Pope’s New Cardinals Defy Expectations

Pope Francis’ choice of new cardinals announced on Sunday is consistent with his wish to take the Gospel to the peripheries, but it also went against some common expectations.
The 15 cardinal-designates, aged under 80 and therefore eligible to vote in a conclave to elect the next Pope, come from 14 countries, some of which have never had a cardinal before. The “most evident criteria” in the Pope’s nominations, said Vatican spokesman Father Federico Lombardi, is that of “universality.”
Notably, most of the new “red hats” who will join the College of Cardinals (effectively a papal “Senate”) at a consistory on February 14 come from the developing world, and largely places where the faith is growing fastest.
None of them was chosen from North America as some had been expecting. But this wasn’t entirely surprising, partly because the U.S. already has the second-largest number of voting cardinals and that number has been largely stable since the Pope last appointed his last batch of red hats last year.
Two new cardinals come from Italy, but not from expected major dioceses such as Turin or Venice. The Vatican said this is because the Pope “is not bound to the traditions” of automatically making cardinals prelates of certain dioceses.
Italy still has by far the largest number of cardinals (26 after the two named on Sunday) and will continue to be highly influential in any conclave held over the next few years. But Francis is ensuring that the overall influence of Western red hats is lessened as he increases geographical representation that more closely reflects the life of the universal church.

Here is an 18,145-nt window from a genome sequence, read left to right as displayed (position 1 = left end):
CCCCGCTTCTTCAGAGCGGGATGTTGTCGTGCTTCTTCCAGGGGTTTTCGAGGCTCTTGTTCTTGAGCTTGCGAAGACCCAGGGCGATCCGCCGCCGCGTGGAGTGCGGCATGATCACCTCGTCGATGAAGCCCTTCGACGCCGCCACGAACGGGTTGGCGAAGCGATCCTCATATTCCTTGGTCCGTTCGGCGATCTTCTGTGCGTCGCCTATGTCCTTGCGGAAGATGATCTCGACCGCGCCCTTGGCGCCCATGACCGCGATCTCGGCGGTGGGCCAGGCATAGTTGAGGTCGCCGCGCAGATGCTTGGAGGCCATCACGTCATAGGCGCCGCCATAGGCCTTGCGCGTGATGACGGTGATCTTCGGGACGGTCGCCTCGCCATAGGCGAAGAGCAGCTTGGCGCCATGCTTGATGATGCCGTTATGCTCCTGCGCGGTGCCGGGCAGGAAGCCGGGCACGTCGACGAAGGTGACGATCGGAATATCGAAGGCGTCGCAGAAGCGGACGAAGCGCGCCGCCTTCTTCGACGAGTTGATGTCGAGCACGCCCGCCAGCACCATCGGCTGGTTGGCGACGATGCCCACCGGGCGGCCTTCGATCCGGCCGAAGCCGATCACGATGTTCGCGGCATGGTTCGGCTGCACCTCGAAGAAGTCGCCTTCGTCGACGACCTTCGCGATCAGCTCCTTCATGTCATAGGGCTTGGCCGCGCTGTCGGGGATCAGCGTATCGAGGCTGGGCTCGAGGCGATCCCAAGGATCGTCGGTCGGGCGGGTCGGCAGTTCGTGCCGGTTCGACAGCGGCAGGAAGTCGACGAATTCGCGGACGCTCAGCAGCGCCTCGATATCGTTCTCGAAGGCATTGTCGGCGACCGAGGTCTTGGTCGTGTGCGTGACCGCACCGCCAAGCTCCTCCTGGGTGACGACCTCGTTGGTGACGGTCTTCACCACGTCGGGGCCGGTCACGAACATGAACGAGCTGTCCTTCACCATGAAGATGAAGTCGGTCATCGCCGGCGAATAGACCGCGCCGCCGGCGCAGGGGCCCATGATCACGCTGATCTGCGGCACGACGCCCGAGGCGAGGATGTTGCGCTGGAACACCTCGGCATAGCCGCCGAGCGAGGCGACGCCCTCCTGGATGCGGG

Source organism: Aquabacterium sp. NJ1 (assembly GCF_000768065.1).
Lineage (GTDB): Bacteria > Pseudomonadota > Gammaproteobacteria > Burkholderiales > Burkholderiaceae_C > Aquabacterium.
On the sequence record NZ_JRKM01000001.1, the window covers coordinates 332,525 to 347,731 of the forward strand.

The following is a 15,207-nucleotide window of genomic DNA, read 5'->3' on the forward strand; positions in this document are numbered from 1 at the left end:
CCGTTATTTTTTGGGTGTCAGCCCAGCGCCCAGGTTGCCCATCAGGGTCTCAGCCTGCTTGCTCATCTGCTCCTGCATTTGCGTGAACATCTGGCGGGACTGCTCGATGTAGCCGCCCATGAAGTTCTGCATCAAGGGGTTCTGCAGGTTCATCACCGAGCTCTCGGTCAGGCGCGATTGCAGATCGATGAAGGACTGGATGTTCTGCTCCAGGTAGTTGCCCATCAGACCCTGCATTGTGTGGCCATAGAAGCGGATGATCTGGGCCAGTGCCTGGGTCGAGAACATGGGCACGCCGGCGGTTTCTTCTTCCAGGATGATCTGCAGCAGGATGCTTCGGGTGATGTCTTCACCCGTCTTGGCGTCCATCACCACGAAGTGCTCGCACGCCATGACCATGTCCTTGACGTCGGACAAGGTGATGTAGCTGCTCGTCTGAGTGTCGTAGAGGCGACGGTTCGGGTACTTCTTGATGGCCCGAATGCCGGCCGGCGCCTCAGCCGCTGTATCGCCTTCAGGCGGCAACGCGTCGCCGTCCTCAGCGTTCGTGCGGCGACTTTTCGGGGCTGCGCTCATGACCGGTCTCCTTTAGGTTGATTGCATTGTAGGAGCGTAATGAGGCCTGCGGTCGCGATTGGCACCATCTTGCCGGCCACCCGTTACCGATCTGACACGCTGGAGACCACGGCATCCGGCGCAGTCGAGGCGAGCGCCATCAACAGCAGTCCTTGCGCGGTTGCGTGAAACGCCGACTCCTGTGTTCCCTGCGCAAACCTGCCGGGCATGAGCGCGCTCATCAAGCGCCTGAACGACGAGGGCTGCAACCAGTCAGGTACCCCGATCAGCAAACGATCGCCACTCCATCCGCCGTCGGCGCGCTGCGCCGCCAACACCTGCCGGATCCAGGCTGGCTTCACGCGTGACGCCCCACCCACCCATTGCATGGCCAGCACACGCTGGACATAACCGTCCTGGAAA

Also notable in the Pope’s announcement is that he’s making only one Vatican official — Archbishop Dominique Mamberti, who heads the Vatican’s highest court — a cardinal. The position is usually held by a cardinal, but Francis has, for the second consecutive consistory, omitted presidents of other Vatican departments, known as Pontifical Councils — again indicating a move away from traditional centers of power in favor of the periphery.
It’s usual in choosing cardinals, one of whom will become the next Pope, for a pontiff to select those most likely to continue their vision for the Church. Francis appears no different in this regard.
As expected, many of the new cardinals appear to share a similar, though not necessarily identical, reformist vision. For example, the only Anglophone nominee, Archbishop John Dew of Wellington, New Zealand, advocated allowing divorced and civilly remarried Catholics to receive Communion in 2005. During last year’s synod on the family, he also voiced his support for a change in language when ministering to homosexuals.
But contrary to other expectations, Francis chose not to name Archbishop Bruno Forte a cardinal. The Italian prelate, considered to be a rising star among reformers, is special secretary to the controversial Synod on the Family and close to Francis. The synod met in October and will meet again this coming October to discuss how the church can better deal with the crisis in the family today.
The Pope has also focused on Asia, a region of particular interest to him. In Vietnam, where the Holy See and Hanoi are seeking to establish full diplomatic relations, the Pope named Hanoi’s Archbishop Pierre Nguyen Van Nhon a cardinal. Again with diplomatic advances in mind, the Pope will also award a red hat to Archbishop Charles Maung Bo of Yangon, Burma.